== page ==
Rwanda is a landlocked country in east-central Africa. With breathtaking scenery, it’s known as the land of a thousand hills. Read on to find out about some of APF’s partnerships in this small but densely populated corner of Africa.
In 2018, new government regulation for faith-based organisations came into effect. This was very difficult for Eglise Evangélique de la Bonne Volonté au Rwanda as none in the small church network had sufficient qualifications. Victor explains: “We were not even able to pay for one pastor to study theology to degree level. Then APF intervened, paying for my theological studies at the Rwanda Institute of Evangelical Theology. I have recently completed the first of the three-year course. I have studied church leadership, discipleship, youth ministry and foundational Bible teachings. I am enjoying studying and eVitabu has given me access to many books to support my learning. Many African churches forget about preparing young people for leadership. During my internship I have gone through different schools in Musanze District, starting youth Bible clubs in ten schools. The children regularly meet at break time, lunchtime and at home as well. When we were studying Genesis, I enjoyed visiting pastors and talking about Christian attitudes towards creation. I prepared training material for pastors and the community showing how the Bible teaches that we have a responsibility to look after the world God gave us.”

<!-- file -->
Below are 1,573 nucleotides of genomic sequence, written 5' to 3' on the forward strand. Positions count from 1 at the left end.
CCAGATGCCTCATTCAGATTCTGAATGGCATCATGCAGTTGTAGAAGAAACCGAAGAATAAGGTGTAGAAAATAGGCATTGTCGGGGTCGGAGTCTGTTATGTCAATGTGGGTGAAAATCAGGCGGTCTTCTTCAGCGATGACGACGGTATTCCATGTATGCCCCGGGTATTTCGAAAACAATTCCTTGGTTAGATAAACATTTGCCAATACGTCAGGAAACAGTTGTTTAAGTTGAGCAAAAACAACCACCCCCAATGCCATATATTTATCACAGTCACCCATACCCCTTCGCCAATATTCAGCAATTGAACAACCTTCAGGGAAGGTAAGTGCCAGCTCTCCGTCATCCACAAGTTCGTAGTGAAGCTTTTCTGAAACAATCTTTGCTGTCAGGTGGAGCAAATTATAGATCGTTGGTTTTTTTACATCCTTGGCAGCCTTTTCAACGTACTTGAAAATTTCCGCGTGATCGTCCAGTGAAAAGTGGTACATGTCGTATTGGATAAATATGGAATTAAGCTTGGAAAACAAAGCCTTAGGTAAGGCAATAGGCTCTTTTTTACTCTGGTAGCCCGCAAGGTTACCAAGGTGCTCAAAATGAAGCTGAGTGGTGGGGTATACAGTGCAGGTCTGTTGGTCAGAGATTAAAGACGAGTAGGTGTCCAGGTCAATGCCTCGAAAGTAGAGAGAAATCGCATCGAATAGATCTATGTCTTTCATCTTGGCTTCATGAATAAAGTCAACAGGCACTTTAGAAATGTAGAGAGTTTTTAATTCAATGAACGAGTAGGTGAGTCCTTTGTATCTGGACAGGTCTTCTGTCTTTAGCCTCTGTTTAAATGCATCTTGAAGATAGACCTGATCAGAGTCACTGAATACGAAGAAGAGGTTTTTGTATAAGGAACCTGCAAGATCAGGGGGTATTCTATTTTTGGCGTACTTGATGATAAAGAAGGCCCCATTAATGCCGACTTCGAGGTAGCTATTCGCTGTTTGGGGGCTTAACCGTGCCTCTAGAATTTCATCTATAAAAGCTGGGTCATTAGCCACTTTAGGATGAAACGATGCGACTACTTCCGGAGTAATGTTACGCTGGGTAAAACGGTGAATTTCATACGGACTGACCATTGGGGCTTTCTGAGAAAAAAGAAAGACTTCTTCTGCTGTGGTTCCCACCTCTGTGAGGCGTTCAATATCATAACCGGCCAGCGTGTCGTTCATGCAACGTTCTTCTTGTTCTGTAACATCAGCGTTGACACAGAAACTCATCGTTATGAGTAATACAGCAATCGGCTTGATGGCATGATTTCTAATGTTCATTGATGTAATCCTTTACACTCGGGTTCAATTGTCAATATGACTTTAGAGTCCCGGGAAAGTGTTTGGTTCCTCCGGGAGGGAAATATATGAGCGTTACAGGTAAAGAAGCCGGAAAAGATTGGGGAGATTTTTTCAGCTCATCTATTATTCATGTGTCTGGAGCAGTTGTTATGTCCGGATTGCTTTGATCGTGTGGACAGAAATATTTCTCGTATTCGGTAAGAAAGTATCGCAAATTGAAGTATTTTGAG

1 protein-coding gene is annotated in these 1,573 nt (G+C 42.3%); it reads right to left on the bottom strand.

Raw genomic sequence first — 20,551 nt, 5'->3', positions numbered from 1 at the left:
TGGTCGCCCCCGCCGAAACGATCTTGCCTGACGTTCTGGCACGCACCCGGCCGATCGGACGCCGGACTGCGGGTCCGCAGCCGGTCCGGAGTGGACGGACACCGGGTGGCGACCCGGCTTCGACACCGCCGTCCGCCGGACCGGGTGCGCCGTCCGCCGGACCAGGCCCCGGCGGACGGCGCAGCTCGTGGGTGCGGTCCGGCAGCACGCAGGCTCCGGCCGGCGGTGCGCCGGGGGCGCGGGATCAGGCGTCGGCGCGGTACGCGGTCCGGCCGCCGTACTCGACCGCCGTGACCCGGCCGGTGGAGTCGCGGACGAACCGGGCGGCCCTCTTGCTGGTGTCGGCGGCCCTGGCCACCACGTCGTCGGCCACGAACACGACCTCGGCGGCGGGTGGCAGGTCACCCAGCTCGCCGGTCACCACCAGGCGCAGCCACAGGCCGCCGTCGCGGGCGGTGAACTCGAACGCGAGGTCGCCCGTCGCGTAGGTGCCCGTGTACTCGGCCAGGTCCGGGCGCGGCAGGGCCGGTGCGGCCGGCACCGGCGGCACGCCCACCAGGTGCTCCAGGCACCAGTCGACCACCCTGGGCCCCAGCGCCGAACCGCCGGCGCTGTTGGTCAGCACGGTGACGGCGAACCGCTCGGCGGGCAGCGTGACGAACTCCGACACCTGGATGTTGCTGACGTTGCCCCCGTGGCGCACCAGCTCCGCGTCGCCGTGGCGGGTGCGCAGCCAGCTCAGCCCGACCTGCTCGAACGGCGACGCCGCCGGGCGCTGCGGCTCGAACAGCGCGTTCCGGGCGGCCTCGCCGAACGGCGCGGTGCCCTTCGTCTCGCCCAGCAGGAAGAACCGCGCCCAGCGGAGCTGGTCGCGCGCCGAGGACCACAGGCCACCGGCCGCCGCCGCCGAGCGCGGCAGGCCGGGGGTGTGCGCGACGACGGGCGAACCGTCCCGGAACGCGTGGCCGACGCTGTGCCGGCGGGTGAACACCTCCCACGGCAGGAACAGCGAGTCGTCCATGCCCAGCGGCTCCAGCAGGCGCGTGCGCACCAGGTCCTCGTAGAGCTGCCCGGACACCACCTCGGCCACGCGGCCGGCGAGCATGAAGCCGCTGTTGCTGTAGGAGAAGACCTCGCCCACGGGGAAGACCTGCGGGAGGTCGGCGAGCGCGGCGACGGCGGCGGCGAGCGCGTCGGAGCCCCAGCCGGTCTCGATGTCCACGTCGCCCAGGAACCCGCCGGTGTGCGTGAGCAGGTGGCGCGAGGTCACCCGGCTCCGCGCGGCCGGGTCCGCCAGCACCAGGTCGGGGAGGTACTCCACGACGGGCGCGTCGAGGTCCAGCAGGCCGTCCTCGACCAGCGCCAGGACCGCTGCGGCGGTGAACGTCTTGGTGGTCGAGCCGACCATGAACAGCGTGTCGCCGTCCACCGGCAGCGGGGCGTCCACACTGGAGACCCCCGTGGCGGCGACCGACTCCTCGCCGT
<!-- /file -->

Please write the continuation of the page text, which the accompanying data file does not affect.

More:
Rev Emmanuel Gatera from Kamembe heads-up Word of Life church network. Based near the border with the Democratic Republic of Congo, Emmanuel is a highly respected and qualified theology lecturer and APF have been supporting his teaching ministry by funding a bee-keeping project. Selling honey provides a sustainable income for his family and means Emmanuel can focus on teaching. “We got a harvest of 20kg,” he reported recently. “We sold it and got 90,000 Rwandan Francs (about £75).”
APF also helped Jane Niyonsaba from Word of Life run training for children and youth leaders in Kamembe, Western Region. Teachers came from 15 different local churches to learn new ways to make the Bible come to life and appeal to the youngest generations.
As churches struggle to fulfil government regulations, APF have allocated £15,000 over three years to Wisdom Bible School. WBS was started by Free Methodist pastor Rev Charles Munyamahoro and runs extension learning courses from Gekenke and Rulindo Districts, Northern Region. It gives poorer rural pastors access to vital training so they can keep their churches open. Around 50 leaders from Methodist, Baptist and Anglican churches are currently enrolled at WBS on certificate and diploma courses.
About 10 years ago, the Rwandan government switched the language used for education from French to English. Many older people, however, speak only French and Kinyarwanda which makes accessing education very hard. As part of the WBS curriculum, basic English lessons are offered so no-one misses out.
For Word of Life church delivering training for pastors and youth leaders.
For Victor Turikumwe, studying for a Theology Degree and preparing to become Legal Representative of Eglise Evangélique de la Bonne Volonté.
For Revd Charles Munyamahoro, pioneering Wisdom Bible School and delivering certified theology training.
For Bishop Assiel and Kigeme Diocese continuing to implement Let There Be Light in remote village parishes.
For Revd Andrew North, APF Trustee, overseeing activity in Rwanda.